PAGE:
I also agree that it is extremely important to build those personal relationships with the kids. I learned that during my student teaching when I went to watch my students play basketball or volleyball or baseball or whatever sport. They realized I cared about them as more than just a body in the classroom. That created a bond, which in turn, led to them wanting to behave better in my class. And, yes, they DID think of me as a "nice" teacher, but still knew my rules would be strictly enforced.
     
  33. Myrisophilist

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    Haha, easier said than done! I totally agree with this, and I wish it was intuitive for all teachers.

    Part of the drive to categorize teachers comes from education programs, IMO. I was assigned over the years to read so many texts that classified certain teacher behaviors as good/bad, authoritarian/authoritative/permissive, facilitator/expert/coach etc. It comes down to a mix of all these different theories and categorizations which is why no one can write a guide to being the perfect teacher (although we all know people have tried!).
     
  34. Aliceacc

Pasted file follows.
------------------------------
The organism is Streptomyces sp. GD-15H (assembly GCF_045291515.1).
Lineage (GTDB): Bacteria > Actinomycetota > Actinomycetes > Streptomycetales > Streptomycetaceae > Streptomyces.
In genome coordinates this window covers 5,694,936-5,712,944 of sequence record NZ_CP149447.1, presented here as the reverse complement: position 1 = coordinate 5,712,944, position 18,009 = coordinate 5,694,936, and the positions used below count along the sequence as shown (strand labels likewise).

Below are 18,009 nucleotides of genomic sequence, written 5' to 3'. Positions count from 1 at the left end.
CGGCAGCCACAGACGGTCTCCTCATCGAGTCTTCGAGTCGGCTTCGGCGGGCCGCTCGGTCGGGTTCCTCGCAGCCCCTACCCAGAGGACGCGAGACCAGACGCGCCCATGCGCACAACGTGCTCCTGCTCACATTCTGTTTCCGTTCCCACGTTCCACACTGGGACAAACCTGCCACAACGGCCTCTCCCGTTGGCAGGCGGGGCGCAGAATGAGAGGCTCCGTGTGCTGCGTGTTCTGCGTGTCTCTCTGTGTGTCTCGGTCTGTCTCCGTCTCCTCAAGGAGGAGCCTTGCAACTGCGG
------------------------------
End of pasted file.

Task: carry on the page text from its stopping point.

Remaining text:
Aliceacc Multitudinous

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    OK, so obviously that's not working. One minute causes them no problem; it apparently doesn't interfere with their ability to get to their next class on time.

    I would talk to that young lady. Tell her what you overhead and how glad you are that she likes your class. Then tell her that you have such great plans for this year, but that they're all dependent on a class that works together WITH you, not AGAINST you. Ask for her help in this regard. Ask her to consciously work to stay quiet in class, and to get her friends to do the same. Let her know that you see her as a leader, as someone who has the power to help you make the class all it could be. (that one phrase, "I see you as a class leader" can be a miracle worker under the right circumstances. )

    Get one or two class leaders on your side, and you're good to go.
     
  35. Aliceacc

    Aliceacc Multitudinous

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    There are seldom "easy fixes" when you're dealing with kids. With some groups, making the work more challenging will lead to a mutiny. Some advanced kids are incredibly high strung... push them too hard and they'll have a meltdown or worse.

    Making your class flow, minimizing transitions, using a seating chart to your advantage, talking to particular kids individually... these are strategies that might help. But none is an easy fix, particularly with a group of kids that only Cerek has actually seen.
     
  36. nyteacher29

    nyteacher29 Comrade